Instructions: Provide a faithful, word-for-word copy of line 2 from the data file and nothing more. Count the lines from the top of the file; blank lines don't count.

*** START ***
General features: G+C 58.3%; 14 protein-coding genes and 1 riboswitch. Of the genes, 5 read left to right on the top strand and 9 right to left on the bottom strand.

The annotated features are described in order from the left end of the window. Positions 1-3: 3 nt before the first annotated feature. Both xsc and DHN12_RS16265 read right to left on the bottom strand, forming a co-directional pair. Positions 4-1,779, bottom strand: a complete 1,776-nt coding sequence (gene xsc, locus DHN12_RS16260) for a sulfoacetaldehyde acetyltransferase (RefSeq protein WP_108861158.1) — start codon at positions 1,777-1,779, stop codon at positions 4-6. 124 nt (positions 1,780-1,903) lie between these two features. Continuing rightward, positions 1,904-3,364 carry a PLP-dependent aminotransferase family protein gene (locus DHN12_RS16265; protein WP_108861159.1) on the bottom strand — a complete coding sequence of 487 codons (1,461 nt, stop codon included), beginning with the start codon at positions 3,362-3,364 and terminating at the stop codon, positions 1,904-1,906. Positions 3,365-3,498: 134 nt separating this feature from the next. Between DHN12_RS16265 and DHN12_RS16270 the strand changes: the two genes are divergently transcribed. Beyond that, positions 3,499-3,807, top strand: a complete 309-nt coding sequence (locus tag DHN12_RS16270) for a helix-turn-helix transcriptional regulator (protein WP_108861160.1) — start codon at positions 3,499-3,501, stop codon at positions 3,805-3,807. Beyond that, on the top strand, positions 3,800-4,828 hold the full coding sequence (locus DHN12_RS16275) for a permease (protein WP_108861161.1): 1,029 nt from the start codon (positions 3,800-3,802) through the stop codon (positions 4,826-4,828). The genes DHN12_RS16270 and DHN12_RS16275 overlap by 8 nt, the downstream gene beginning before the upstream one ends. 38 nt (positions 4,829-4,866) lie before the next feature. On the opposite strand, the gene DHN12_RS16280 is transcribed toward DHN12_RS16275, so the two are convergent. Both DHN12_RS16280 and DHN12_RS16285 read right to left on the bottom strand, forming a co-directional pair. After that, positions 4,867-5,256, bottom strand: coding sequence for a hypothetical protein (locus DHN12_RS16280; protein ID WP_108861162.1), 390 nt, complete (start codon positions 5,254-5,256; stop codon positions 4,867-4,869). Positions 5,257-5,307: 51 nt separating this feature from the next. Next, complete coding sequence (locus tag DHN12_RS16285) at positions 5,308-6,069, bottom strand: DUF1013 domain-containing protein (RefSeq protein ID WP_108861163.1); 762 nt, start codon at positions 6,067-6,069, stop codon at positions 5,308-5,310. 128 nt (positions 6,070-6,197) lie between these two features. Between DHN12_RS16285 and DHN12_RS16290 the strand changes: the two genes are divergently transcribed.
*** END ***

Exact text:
The annotated features are described in order from the left end of the window. Positions 1-3: 3 nt before the first annotated feature. Both xsc and DHN12_RS16265 read right to left on the bottom strand, forming a co-directional pair. Positions 4-1,779, bottom strand: a complete 1,776-nt coding sequence (gene xsc, locus DHN12_RS16260) for a sulfoacetaldehyde acetyltransferase (RefSeq protein WP_108861158.1) — start codon at positions 1,777-1,779, stop codon at positions 4-6. 124 nt (positions 1,780-1,903) lie between these two features. Continuing rightward, positions 1,904-3,364 carry a PLP-dependent aminotransferase family protein gene (locus DHN12_RS16265; protein WP_108861159.1) on the bottom strand — a complete coding sequence of 487 codons (1,461 nt, stop codon included), beginning with the start codon at positions 3,362-3,364 and terminating at the stop codon, positions 1,904-1,906. Positions 3,365-3,498: 134 nt separating this feature from the next. Between DHN12_RS16265 and DHN12_RS16270 the strand changes: the two genes are divergently transcribed. Beyond that, positions 3,499-3,807, top strand: a complete 309-nt coding sequence (locus tag DHN12_RS16270) for a helix-turn-helix transcriptional regulator (protein WP_108861160.1) — start codon at positions 3,499-3,501, stop codon at positions 3,805-3,807. Beyond that, on the top strand, positions 3,800-4,828 hold the full coding sequence (locus DHN12_RS16275) for a permease (protein WP_108861161.1): 1,029 nt from the start codon (positions 3,800-3,802) through the stop codon (positions 4,826-4,828). The genes DHN12_RS16270 and DHN12_RS16275 overlap by 8 nt, the downstream gene beginning before the upstream one ends. 38 nt (positions 4,829-4,866) lie before the next feature. On the opposite strand, the gene DHN12_RS16280 is transcribed toward DHN12_RS16275, so the two are convergent. Both DHN12_RS16280 and DHN12_RS16285 read right to left on the bottom strand, forming a co-directional pair. After that, positions 4,867-5,256, bottom strand: coding sequence for a hypothetical protein (locus DHN12_RS16280; protein ID WP_108861162.1), 390 nt, complete (start codon positions 5,254-5,256; stop codon positions 4,867-4,869). Positions 5,257-5,307: 51 nt separating this feature from the next. Next, complete coding sequence (locus tag DHN12_RS16285) at positions 5,308-6,069, bottom strand: DUF1013 domain-containing protein (RefSeq protein ID WP_108861163.1); 762 nt, start codon at positions 6,067-6,069, stop codon at positions 5,308-5,310. 128 nt (positions 6,070-6,197) lie between these two features. Between DHN12_RS16285 and DHN12_RS16290 the strand changes: the two genes are divergently transcribed.